Rapaport Magazine

Trade Shows: More ‘Hi’ Than Buy?

By Joyce Kauf

JCK Las Vegas is an opportunity to meet and greet, but the jury is still out on how much attendees will purchase.

Exhibitors and attendees agree that trade shows have a role to play in highlighting what’s new in the industry, but their relevance in the post-pandemic world may be declining. While not everyone is coming with a wide-open checkbook, all concur that there is value in renewing relationships.

New York: Getting creative

The decision to exhibit at JCK Las Vegas is a simple mathematical equation for David Rakower.

“I look at it as a marketing event that I spend X number of dollars on, and if I come out ahead, it’s a success. While not by leaps and bounds, it has paid off over the years,” said the president of New York-based manufacturer Joseph Asher Collection.

“Everyone in Vegas is a new customer,” he observed, explaining that his existing customers replace items year-round, but only new customers order the complete line at the Nevada show.

Exhibiting presents its own challenges. “You have to be adventurous and creative to stop someone in their tracks,” he said. In one early attempt to grab attention back when no one knew him, Rakower put a $100 bill on the floor in front of his booth. “When someone stopped to pick it up, they realized the other end was attached to a string that I was holding. I had to quickly tell them what my company was all about before they got angry [at me] for tricking them.”

Rakower doesn’t typically chase trends, but he agreed that JCK reflected the current state of the market, as evidenced by the sections generating the most traffic: “The two areas that are most visited are lab-grown diamonds, which are changing a large swath of the industry, and technology, which is by its nature new and different.”

Trade shows also offer a chance for attendees to rub shoulders with each other to gain firsthand industry and business knowledge. “It can be a huge piece of the puzzle, fitting into a larger view about what you need to know,” he said.

Houston: Extending relationships

“JCK will be the first trade show I’ve attended in two years,” said Gaurav Khandelwal, aka “GK.” The sales director of Union Gems in Houston, Texas — which specializes in fine-make diamonds — exhibited at the show from 2009 to 2019 but decided against it for the 2022 edition, as “the value proposition became less clear with each year.”

“Historically, we viewed the show as a marketing opportunity, and we made many lasting relationships. However, the continued increases in exhibition costs made it less and less worthwhile,” Khandelwal explained. Furthermore, the scene has shifted from retailers seeking new vendors to dealers looking for “goods priced below market.”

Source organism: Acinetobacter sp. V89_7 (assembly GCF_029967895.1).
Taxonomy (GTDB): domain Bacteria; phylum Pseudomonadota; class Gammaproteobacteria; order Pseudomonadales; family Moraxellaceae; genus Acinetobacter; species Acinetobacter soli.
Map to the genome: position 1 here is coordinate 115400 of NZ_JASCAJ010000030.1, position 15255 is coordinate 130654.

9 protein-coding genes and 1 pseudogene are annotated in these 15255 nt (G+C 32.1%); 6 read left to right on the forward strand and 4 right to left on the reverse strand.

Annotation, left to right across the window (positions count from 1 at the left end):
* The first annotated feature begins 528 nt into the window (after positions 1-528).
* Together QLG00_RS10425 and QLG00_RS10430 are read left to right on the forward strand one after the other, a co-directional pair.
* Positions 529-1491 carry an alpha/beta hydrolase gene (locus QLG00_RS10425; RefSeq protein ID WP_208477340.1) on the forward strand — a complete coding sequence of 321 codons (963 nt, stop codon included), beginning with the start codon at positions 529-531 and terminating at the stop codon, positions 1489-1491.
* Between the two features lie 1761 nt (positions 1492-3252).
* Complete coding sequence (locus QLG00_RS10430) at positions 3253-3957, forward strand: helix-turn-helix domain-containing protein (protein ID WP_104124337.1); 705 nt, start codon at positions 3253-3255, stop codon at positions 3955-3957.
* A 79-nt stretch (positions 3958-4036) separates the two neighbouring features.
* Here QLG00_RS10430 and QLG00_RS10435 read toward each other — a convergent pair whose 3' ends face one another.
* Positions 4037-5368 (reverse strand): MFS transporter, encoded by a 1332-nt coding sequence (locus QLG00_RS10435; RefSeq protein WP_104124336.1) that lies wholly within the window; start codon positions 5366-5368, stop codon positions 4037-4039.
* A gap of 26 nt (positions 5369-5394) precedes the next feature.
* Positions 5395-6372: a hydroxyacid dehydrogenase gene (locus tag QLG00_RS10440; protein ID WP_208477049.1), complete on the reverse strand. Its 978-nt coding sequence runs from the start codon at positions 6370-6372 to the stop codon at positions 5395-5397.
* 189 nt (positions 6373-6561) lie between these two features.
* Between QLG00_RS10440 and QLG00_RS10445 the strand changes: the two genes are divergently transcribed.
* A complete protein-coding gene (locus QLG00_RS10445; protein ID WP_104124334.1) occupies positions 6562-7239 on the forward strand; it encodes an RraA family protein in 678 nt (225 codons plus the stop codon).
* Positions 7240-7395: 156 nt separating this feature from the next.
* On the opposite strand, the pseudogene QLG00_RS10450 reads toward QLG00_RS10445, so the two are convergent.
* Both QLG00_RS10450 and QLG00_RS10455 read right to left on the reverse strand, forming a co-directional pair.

Still, he sees positive points in trade shows. “As a microcosm of the industry, it’s a way to take its pulse,” he said, adding that “the goal is always to extend your business relationships.” Rather than do so by standing in front of a booth, he plans to network with clients in more social settings over meals or cocktails.

Khandelwal does not expect to make big purchases at JCK. The product assortment is more limited, he said, as the market is smaller due to consolidation among cutting and manufacturing firms.

“Vegas is still relevant, but it’s not as important as it used to be,” he summed up. “Given that the industry keeps changing every few weeks, with the influence of politics and the Fed, there are a lot of moving parts — and there’s no clear path to running a business right now.”

Los Angeles: Wait and see

Having attended JCK “fairly regularly” for more than 30 years, Joseph Ladd has observed a “decline in the importance” of trade shows — especially since Covid-19. Even with pandemic-imposed restrictions easing, he continues to buy goods online as well as from the dealers who can now make sales calls at his office.

While in the past, he purchased a higher percentage of goods at JCK, Ladd — owner and president of wholesaler and manufacturer Ladd Diamonds in Los Angeles, California — does not rely heavily on buying at the show. “If I do not buy anything, it will not affect my business,” he stated.

Still, he credited his attendance at the show with helping to grow his network so he could secure the items he needed. He planned to set up appointments in advance with some of the online dealers to discuss his inventory needs. The show also presents the opportunity to “stop at booths and renew relationships with suppliers we have not done business with in quite a while,” he said.

Ladd agreed that JCK played a role in making people aware of upcoming trends by exposing them to “a large selection of choices under one roof.” But as to whether the show reflected market sentiment, he was taking a wait-and-see approach. In contrast to the “very limited” 2021 edition, he said, he expects to see a larger variety of merchandise this year. “If I find that there are goods I want to buy, I’ll place orders for sure. Maybe things will be on a roll again.”

Image: The 2021 JCK Las Vegas show. (JCK Events)

Article from the Rapaport Magazine - May 2022. To subscribe click here.

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Tags: Joyce Kauf